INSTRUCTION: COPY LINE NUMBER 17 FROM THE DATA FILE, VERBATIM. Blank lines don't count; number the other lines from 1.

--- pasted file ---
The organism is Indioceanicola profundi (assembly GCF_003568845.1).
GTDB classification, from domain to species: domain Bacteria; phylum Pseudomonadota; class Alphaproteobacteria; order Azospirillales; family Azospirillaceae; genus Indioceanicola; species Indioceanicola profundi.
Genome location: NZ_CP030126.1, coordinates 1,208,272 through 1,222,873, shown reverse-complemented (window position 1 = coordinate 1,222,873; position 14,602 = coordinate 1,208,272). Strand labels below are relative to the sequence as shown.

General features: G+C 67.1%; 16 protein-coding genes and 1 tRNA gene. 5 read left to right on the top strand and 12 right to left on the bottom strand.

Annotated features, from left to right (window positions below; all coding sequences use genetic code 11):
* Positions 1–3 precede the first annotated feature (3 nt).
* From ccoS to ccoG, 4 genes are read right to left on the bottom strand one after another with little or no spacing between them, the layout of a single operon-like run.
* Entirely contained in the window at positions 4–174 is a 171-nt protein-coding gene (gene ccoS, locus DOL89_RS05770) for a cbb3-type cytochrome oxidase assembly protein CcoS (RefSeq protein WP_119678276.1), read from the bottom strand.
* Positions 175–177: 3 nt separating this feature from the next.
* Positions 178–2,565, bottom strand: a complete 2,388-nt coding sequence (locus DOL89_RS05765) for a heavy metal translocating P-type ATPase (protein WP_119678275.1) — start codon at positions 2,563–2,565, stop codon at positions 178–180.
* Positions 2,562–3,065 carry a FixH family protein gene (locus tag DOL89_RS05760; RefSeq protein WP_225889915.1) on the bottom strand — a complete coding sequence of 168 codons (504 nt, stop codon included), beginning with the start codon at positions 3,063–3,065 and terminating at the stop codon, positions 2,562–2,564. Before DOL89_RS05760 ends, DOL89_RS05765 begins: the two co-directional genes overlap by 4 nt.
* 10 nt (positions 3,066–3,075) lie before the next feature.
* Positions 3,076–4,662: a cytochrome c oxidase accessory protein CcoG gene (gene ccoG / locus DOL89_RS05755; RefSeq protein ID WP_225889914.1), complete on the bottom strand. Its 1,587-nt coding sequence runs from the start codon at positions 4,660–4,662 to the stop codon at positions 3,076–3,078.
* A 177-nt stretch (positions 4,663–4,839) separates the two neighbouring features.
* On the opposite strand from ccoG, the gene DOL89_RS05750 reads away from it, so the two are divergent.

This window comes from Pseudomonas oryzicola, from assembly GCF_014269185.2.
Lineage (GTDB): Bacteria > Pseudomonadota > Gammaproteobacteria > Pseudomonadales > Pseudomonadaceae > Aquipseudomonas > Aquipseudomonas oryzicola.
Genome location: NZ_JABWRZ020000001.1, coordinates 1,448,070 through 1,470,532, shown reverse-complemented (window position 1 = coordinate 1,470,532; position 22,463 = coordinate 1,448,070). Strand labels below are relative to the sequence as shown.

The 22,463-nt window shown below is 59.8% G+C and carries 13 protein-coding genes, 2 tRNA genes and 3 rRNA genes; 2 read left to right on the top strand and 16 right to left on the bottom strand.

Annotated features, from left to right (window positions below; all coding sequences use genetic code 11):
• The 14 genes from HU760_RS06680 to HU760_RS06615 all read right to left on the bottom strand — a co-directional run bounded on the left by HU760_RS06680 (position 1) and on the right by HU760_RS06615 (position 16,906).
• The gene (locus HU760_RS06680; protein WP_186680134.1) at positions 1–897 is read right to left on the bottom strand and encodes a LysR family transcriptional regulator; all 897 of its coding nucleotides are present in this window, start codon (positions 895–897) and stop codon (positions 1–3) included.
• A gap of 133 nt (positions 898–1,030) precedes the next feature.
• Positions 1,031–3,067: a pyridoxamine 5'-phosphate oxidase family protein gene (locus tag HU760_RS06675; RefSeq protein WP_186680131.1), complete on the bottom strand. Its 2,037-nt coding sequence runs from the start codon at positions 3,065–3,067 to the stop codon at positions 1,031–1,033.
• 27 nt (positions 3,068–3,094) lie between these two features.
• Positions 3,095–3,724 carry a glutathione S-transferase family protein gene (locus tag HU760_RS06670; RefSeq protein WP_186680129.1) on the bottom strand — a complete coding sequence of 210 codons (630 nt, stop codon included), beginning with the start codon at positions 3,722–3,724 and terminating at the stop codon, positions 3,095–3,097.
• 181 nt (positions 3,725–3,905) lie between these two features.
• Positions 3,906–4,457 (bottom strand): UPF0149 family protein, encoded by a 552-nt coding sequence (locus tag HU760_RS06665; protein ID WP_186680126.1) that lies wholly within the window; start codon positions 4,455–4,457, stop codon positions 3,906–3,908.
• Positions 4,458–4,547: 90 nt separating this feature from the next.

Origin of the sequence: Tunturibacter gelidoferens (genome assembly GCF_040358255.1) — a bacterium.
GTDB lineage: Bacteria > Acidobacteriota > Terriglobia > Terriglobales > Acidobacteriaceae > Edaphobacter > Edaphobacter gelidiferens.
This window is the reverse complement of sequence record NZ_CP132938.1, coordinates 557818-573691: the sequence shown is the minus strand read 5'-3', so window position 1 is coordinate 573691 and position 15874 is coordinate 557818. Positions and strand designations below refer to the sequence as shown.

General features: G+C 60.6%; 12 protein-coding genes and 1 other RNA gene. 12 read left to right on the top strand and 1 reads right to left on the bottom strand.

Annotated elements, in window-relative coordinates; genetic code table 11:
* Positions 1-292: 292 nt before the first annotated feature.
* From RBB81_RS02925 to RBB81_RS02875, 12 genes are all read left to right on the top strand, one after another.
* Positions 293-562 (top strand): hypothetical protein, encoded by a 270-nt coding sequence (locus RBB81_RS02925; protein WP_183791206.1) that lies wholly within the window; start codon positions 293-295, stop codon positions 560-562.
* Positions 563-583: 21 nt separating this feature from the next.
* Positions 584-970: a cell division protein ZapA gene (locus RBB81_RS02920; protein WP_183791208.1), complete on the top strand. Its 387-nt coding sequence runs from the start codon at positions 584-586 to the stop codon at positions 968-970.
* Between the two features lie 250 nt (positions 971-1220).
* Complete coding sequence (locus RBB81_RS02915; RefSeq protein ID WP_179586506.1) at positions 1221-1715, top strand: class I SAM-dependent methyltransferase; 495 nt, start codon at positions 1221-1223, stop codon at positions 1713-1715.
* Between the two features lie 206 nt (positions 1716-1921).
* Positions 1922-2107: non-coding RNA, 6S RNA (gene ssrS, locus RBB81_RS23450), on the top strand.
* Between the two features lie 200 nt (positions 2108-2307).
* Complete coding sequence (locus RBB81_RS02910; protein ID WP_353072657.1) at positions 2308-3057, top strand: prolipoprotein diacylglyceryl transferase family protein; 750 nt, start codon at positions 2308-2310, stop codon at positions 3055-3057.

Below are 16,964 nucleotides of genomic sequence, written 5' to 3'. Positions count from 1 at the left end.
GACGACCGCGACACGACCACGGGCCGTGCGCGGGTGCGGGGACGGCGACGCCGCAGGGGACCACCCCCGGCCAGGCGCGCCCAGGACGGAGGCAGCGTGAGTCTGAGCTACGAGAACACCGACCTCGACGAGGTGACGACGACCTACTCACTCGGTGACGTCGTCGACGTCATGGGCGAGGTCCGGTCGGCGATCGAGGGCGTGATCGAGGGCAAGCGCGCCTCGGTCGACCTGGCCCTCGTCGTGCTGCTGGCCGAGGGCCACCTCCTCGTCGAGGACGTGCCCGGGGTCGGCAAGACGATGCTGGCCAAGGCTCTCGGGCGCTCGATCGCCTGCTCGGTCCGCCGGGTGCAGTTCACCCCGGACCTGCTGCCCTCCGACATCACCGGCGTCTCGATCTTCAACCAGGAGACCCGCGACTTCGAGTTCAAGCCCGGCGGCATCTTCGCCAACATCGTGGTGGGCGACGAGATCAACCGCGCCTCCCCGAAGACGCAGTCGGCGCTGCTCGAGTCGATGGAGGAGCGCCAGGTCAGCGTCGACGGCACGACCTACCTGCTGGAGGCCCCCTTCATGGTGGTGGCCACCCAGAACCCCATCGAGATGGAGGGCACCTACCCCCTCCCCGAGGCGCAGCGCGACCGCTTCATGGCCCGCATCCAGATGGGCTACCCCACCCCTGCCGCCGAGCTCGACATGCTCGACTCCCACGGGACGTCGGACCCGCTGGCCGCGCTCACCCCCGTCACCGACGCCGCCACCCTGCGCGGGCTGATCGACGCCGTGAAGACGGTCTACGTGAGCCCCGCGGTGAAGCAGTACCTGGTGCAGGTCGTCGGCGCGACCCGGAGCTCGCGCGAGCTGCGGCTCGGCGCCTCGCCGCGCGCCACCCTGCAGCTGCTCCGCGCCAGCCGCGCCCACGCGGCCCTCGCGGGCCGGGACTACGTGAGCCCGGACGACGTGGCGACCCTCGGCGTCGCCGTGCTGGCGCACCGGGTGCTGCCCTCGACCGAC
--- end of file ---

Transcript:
Lineage (GTDB): Bacteria > Pseudomonadota > Gammaproteobacteria > Pseudomonadales > Pseudomonadaceae > Aquipseudomonas > Aquipseudomonas oryzicola.